Iranian influence did not just go into reverse during the Islamic State interregnum, however. The war allowed Iran to revitalise the Shia militias Iran created during the US occupation of Iraq as the Popular Military Forces (PMF). Iran seems to have hopes that at least parts of the PMF's 60,000 plus personnel will become an alternative military force to the Iraqi national army – duplicating the Iranian model, where the Islamic Revolutionary Guard Corps exists alongside the regular armed forces.
It seems unlikely the US and Iran will happily coexist in post-Islamic State Iraq, just as they could not during the US occupation. Instead, it is more probable that Iran (as before) will use various covert means, including proxy forces, to raise the costs in blood and treasure of the US staying. Some fret Iran has already commenced such a plan. On 1 October, an explosively formed penetrator (EFP) killed a US soldier and wounded another. Such devices were a signature weapon of the war and were supplied by Iran in large numbers to its proxies during the US occupation. EFPs are credited by US Central Command with killing nearly 200 US soldiers and wounding some 800 in the 2005-2011 period.
Iran may optimistically believe that a similar campaign will succeed again in encouraging the US to wind down its troop commitment. Iran may also consider that such a campaign would not draw a disproportionate US response, but such hubris could be mistaken.
The real wildcard for Iran in any renewed campaign to push the US out of Iraq may be blowback from its earlier effort against the US. Trump has appointed former generals James Mattis as Secretary of Defense, John Kelly as White House Chief of Staff and the still-serving HR McMaster as National Security Adviser. All were serving in Iraq as Iran-supported Shia militias killed hundreds of Americans and wounded thousands more.
For former Marines Mattis and Kelly, their experience in Iraq overlays an enduring Marine Corps dislike of Iran emanating from Iranian involvement in the 1983 suicide bombing in Lebanon that killed 220 Marines. In 2012, when asked to name the three gravest threats facing the US, Mattis answered 'Iran, Iran, Iran'. Asked again in 2017, Mattis said that still held. In 2016 Mattis declared that 'the Iranian regime, in my mind, is the single most enduring threat to stability and peace in the Middle East...nothing, I believe, is as serious in the long term'.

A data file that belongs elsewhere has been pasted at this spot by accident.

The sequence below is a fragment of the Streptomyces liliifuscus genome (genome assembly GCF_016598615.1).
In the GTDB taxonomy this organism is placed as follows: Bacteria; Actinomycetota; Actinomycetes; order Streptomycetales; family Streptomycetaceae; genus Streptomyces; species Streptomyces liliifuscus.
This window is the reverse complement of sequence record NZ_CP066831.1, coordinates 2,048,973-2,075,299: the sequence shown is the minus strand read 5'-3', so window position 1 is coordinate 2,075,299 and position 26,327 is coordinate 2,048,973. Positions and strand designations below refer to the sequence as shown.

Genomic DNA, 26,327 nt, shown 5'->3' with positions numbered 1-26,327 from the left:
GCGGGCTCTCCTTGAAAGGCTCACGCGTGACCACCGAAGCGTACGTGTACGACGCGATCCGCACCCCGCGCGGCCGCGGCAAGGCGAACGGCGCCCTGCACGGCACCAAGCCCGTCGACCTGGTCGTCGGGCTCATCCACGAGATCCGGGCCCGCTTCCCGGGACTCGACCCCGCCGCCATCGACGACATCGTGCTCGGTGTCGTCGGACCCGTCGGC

Regardless of whether the JCOPA continues or falls, the US and Iran appear set on another violent collision in Iraq and possibly across the Middle East. As a close US ally, Australia could become involved in any US actions to roll back Iranian influence. Australia already has a frigate semi-permanently deployed to the Arabian Gulf, an offensive air support force in the United Arab Emirates and an Army training unit and Special Forces in Iraq. Australian forces might get caught in any US-Iranian crossfire, purely by accident. However, although Iranian military units and personnel are spread out across Iraq and Syria, the Republican Guard Navy's speedboats which regularly harass the US Navy in the Gulf seem particularly vulnerable. It is here that the US may choose to flex its muscle, just as it did back in the 1980s.
Strategically, Australia would undoubtedly prefer America to focus on the Indo-Pacific region rather than become further embroiled in the Middle East. We may well be disappointed.